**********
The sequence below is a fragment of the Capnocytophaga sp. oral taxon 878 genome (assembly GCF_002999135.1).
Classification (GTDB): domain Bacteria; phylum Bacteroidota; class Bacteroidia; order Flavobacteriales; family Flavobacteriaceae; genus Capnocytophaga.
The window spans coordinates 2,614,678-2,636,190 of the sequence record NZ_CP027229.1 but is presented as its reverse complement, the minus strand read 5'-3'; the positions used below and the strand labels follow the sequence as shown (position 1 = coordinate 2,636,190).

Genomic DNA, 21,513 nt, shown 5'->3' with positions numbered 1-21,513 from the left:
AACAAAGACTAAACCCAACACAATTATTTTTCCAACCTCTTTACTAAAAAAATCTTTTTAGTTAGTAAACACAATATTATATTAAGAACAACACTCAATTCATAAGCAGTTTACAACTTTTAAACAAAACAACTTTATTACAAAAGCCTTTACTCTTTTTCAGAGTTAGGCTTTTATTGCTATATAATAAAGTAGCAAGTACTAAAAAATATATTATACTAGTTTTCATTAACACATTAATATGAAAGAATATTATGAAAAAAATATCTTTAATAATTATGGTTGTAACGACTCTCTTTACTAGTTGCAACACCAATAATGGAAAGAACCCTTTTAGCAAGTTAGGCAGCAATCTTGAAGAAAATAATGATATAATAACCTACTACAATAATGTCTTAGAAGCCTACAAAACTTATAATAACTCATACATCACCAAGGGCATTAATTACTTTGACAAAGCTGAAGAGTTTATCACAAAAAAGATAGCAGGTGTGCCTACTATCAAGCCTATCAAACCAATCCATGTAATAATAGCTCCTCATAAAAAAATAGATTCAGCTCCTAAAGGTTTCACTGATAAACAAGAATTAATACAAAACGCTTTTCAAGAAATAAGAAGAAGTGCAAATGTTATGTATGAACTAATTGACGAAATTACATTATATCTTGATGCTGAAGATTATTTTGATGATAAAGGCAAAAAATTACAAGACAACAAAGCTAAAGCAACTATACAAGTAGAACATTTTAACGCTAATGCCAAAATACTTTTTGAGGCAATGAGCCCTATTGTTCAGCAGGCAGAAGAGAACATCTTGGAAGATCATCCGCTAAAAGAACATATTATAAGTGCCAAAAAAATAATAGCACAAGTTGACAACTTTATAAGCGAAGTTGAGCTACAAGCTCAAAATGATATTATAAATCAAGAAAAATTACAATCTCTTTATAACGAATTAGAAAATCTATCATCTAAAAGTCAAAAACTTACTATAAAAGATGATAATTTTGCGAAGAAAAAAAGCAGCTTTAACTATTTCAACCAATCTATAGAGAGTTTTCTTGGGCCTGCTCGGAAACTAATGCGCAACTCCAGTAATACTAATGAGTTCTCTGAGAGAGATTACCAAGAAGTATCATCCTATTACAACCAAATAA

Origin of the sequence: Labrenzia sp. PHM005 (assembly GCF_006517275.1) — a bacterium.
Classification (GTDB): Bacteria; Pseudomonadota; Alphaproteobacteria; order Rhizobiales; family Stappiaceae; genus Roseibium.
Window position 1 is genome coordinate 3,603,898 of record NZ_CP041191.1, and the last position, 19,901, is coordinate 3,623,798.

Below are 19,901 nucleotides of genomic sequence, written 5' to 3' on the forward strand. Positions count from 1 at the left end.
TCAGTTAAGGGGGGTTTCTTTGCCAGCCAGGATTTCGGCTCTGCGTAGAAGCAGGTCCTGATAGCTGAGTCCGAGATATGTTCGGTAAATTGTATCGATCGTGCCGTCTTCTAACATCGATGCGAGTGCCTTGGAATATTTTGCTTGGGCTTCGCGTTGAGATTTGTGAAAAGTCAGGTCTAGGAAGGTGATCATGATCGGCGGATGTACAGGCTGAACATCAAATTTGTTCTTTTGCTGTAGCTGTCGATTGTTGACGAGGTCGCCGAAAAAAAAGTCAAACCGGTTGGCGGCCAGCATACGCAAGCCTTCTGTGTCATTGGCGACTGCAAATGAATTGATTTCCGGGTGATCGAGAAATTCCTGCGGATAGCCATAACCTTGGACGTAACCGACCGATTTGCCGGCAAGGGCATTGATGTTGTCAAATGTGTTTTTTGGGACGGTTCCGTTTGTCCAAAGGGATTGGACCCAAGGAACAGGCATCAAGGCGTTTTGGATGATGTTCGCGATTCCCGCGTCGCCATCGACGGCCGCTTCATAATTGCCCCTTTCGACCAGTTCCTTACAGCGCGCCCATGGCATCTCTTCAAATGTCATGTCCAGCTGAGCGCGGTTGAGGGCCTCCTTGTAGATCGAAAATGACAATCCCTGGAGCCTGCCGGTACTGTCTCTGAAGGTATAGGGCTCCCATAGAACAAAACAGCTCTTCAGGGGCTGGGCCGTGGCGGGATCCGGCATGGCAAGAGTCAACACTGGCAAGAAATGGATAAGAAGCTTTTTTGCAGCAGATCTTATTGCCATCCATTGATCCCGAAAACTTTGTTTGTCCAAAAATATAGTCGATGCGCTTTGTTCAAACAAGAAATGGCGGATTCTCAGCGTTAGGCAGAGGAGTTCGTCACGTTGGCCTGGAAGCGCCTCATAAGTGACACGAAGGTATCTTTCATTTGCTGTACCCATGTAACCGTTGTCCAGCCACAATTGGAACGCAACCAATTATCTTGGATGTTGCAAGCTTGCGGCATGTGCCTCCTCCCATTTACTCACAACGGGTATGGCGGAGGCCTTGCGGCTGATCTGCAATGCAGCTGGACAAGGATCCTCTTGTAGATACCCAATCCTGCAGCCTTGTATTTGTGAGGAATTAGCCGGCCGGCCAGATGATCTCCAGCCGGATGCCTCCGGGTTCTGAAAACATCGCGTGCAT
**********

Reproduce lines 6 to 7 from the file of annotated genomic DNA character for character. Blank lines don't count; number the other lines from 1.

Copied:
Origin of the sequence: Labrenzia sp. PHM005 (assembly GCF_006517275.1) — a bacterium.
Classification (GTDB): Bacteria; Pseudomonadota; Alphaproteobacteria; order Rhizobiales; family Stappiaceae; genus Roseibium.